• In October 2022 a financial creditor, Kutxabank, opposed the proposed class constitution, which the other creditors asked the court to confirm. The court rejected the claim in early December 2022. The court told Kutxabank that most of its objections could and should be raised at a later date, when the plan is approved and court confirmation sought. The court took an extremely practical and flexible approach to class constitution and in essence told Kutxabank to accept the class structure that had been proposed and to let creditors get on with progressing the plan.

    It is perhaps unhelpful that the very first major restructuring plan in the Spanish market was proposed by creditors rather than the company, as this gives less time for the parameters and working of the system to be established. By contrast, in the UK we have hardly ever seen creditor-led schemes or plans, given the difficulty in obtaining access to information to prepare the plan and the requisite explanatory statement. Nevertheless, the Spanish court dealt with the first challenge to class reasonably well, although some of the comments in the judgement have created some uncertainty in relation to class constitution. As the plan is yet to be sanctioned there may be further arguments still to come in relation to class and the overall fairness of the plan.

    The other case involved an SME and was heard in a court in Vigo. It may only have limited significance to larger restructuring cases.

    Distressed Debt Purchases

    Buyers of distressed debt in companies that pursue a restructuring plan may encounter some difficulties, as under the new law the price paid for secondary debt purchases may set a ceiling on what they are able to recover before a lower-ranked class gets paid. Whilst bashing secondary debt traders may sound appealing to a populist audience, we don’t agree with this approach as liquidity in secondary debt markets will often facilitate a restructuring. Reducing or removing this market is unlikely to be in the interests of par lenders looking for an exit, the distressed debt community or, ultimately, the debtor, if this makes achieving a restructuring more difficult. The price at which debt is purchased should not affect the holder's rights or the outcome of a restructuring. We will need to see how this provision is approached, both by the courts and by the wider market.

    Our Verdict: Tick or Tacky?

    The new restructuring plan provisions are a welcome addition to the toolbox of Spanish restructuring options. By and large, the rules are sensible and well-founded. However, there are a number of areas that could prove controversial and we are concerned that the courts will not be able to step in quickly enough to resolve the inevitable challenges that regularly crop up in non-consensual procedures and the first instance judiciary may not have the experience to deal with the complex range of issues that may arise on a restructuring. Whilst the appellate courts have significantly deeper experience, it takes a considerable period for appeals to be heard, even on urgent restructuring matters. So it is not the rules of the game that are likely to be the problem, it is more the referee and the absence of VAR.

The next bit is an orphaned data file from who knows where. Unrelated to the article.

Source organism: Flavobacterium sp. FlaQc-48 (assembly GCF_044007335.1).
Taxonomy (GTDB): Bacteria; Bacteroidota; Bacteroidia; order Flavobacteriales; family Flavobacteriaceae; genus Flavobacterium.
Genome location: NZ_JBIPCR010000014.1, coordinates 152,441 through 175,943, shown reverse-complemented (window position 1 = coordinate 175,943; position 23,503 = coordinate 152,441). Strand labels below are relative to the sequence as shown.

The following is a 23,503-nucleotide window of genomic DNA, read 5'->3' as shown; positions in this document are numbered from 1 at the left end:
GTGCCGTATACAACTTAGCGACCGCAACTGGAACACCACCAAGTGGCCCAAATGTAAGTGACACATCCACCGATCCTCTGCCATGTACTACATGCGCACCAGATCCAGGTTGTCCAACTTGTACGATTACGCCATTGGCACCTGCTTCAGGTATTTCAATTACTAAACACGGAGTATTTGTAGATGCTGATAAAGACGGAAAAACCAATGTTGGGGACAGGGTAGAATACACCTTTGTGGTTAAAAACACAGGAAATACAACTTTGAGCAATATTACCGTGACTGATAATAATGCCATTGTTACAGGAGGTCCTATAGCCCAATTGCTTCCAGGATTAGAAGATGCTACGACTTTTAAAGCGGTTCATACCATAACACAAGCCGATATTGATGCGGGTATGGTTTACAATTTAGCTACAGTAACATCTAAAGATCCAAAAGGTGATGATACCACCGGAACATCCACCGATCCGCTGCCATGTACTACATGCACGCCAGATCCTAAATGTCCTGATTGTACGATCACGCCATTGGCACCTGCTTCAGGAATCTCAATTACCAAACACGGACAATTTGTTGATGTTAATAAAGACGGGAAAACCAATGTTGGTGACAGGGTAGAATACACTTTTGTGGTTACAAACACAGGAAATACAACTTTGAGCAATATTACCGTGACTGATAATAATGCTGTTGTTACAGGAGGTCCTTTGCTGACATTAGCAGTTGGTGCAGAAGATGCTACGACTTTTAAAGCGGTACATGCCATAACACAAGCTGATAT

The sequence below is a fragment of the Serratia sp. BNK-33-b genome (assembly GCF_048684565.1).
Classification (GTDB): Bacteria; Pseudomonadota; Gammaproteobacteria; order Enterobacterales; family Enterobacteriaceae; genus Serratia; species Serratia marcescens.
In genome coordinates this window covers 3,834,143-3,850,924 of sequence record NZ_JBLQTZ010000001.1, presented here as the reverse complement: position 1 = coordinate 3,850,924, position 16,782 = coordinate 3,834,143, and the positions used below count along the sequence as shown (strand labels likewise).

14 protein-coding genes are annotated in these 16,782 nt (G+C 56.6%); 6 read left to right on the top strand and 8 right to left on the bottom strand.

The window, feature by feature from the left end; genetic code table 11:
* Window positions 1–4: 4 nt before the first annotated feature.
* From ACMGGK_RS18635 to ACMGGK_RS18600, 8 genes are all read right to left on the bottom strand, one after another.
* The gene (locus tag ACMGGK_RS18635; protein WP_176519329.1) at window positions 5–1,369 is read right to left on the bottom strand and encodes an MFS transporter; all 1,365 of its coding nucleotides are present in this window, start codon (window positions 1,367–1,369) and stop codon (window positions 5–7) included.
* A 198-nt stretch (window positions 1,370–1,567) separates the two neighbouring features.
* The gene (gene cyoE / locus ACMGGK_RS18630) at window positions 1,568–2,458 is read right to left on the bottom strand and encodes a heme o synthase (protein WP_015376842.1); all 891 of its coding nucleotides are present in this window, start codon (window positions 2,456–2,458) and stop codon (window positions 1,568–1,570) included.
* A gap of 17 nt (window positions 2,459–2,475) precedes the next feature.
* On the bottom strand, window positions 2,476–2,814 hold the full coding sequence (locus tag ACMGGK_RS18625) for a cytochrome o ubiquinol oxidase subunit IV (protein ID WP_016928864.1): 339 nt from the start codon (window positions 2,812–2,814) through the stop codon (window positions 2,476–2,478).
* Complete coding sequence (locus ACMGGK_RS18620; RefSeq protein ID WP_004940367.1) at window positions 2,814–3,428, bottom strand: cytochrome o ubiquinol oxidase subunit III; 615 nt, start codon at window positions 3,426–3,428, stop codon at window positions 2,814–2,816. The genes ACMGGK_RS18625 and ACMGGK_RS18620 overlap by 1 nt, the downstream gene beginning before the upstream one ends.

Does this mean that we may see a return to complex restructurings being exported to the UK or the US? Probably not. The new regime is sufficiently sound to allow domestic restructurings to occur in Spain, even if the court system may be less speedy and effective in resolving any issues. In some ways, this is part of a wider trend of diminishing European "bankruptcy tourism". This is partly driven by EU member states improving their domestic pre-insolvency regimes as required by the EU Directive on preventive restructuring frameworks 2019. It is also partly due to the uncertainty (post-Brexit) surrounding recognition of UK schemes and restructuring plans within the EU. The recent decision by the German real estate behemoth, Adler, to pursue a UK restructuring plan rather than a German StaRUG process may be an anomaly. We will have to see how that turns out.


    Authors: Giles Boothman, Beatriz Satrustegui and Jose Christian Bertram

    The information provided is not intended to be a comprehensive review of all developments in the law and practice, or to cover all aspects of those referred to.
    Readers should take legal advice before applying it to specific issues or transactions.